You were really in trouble if you inserted these Sony BMG discs into your computer. The first thing that would happen was that you were offered a new music player. That "music player" would then install one of two programs onto your computer that would modify your operating system to interfere with your computer's ability to copy CDs in general. The program would be installed on Windows operating systems even if you declined it, and it could not be uninstalled. While it was surely a pain to be unable to copy CDs, that's not the worst this software had to offer. The next thing to happen was that with one of the programs would come a "feature" that sent private listening data back to Sony BMG. One of the two protection software programs explained what it was doing in the end-user license agreement, while the other program did the exact same thing, but without even telling you what it was up to in the end-user license agreement.

These programs created vulnerabilities in the systems of those who inadvertently downloaded them. The programs have been classified since their initial time of release as "rootkits." Usually, a rootkit is intended to be malicious (not in the way Sony BMG intended to be malicious). A rootkit enables access to a computer or an area of that computer's software that is not typically allowed. Sony was using this rootkit to disable a user's ability to copy the CD. But if you put a cat flap in your front door, nothing is stopping other animals from coming through. Hackers were able to exploit the newfound vulnerabilities. Malware was now able to attack the computers of those "infected" without having to jump through the normal hoops, because the cat flap for gaining unauthorized access to a person's computer was already there. 

Creator of the program RootKit Revealer, Mark Russinovich discovered the rootkit Sony installed on one of his computers. He posted about it on his blog on October 31st, 2005, stating that digital rights management had gone "too far." He found numerous problems with the XCP software, from what I've already mentioned to the fact that the program would constantly run in the background, slowing down a user's computer whether or not a CD was being played. The XCP rootkit also stopped and started using unsafe means that could cause the computer to crash. Attempts to remove the rootkit could even cause the computer to stop recognizing existing drives. Following the blog post, more worms and viruses were created to exploit the newly discovered vulnerabilities.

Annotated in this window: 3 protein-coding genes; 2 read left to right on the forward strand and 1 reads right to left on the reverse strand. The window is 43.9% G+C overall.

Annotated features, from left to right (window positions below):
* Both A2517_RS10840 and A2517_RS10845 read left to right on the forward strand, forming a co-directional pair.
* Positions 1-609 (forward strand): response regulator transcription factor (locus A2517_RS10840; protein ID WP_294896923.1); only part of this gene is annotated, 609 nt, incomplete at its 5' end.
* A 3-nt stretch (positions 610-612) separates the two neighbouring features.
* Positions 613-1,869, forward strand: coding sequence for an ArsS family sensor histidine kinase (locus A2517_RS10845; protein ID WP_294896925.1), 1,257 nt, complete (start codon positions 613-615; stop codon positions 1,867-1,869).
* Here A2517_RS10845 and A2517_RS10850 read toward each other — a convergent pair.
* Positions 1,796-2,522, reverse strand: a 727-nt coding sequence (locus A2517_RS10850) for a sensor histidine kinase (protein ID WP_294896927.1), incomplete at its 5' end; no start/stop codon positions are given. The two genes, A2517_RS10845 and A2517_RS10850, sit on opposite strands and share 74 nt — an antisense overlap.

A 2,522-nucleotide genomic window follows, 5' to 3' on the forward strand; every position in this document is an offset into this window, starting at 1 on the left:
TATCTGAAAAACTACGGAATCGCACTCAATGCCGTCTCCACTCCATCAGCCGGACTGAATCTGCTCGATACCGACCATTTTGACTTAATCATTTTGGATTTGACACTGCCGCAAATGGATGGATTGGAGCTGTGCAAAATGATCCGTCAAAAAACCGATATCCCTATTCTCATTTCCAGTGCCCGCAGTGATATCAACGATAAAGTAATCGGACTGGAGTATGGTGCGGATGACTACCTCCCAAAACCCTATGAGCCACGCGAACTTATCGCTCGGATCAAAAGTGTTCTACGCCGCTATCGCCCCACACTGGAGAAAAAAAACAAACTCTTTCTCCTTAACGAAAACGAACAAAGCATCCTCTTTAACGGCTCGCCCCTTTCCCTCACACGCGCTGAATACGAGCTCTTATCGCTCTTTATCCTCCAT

Sony BMG initially denied that their software was a rootkit, but suddenly, there was a public knowledge of rootkits, and a scandal surrounding Sony BMG's use of such software. Sony released patches in an attempt to help users uninstall the rootkits, but somehow, those patches opened computers up to even more vulnerabilities. The patch made the rootkit files visible, but installed even more files that couldn't be removed and this time, collected the user's email address also. 

The public was absolutely outraged by Sony's behavior. Many of the affected CDs were recalled with the promise of being replaced by CDs without the software. Sony BMG continued to deny allegations that their anti-piracy software was dangerous, even after more reports about the malware and viruses it opened the door for. Retailers who were asked to pull the CDs and ship them back for credit were in many cases not doing so. Being that it was after Thanksgiving by that time, the issue raged on as shopping increased for the Christmas season. Only about 10% of the recalled CDs ever made it back.

Class-action lawsuits were filed throughout the United States and around the world. Making matters even worse for Sony BMG: they had failed to follow licensing laws themselves when using the open-source software in the program. LAME MP3 encoder was the primary software, and its developers stated that they hoped Sony BMG would take appropriate action. 

By 2007, Sony BMG decided to completely get out of the copyright protection game. But the damage was done for many.

A great number of artists' works were wrapped up in this scandal. Natasha Bedingfield's Unwritten was among those affected, and it sold over one-million copies in her home country of the United Kingdom, and saw plenty of sales in the U.S. also. Though the U.K. version of the CD was released through an RCA subsidiary, the U.S. version was released through Epic, one of Sony's subsidiaries. The album sold 34,000 copies in the U.S. during its' first week of release. Many compilation albums were also released with this rootkit software, including some by older artists like Burt Bacharach, Pete Seeger, Frank Sinatra, Louis Armstrong, and Billie Holiday, with some by slightly newer artists like Cyndi Lauper also affected. Neil Diamond's 26th studio album Twelve Songs, Rosanne Cash's King's Record Shop, Ricky Martin's Life, and George Jones' duet album My Very Special Guests were all affected albums. To me, these titles show that a wide range of age groups and musical tastes were all hit with this. There are almost too many affected albums to name, but of course we can't forget one of the bands who became most vocal about the situation: Switchfoot.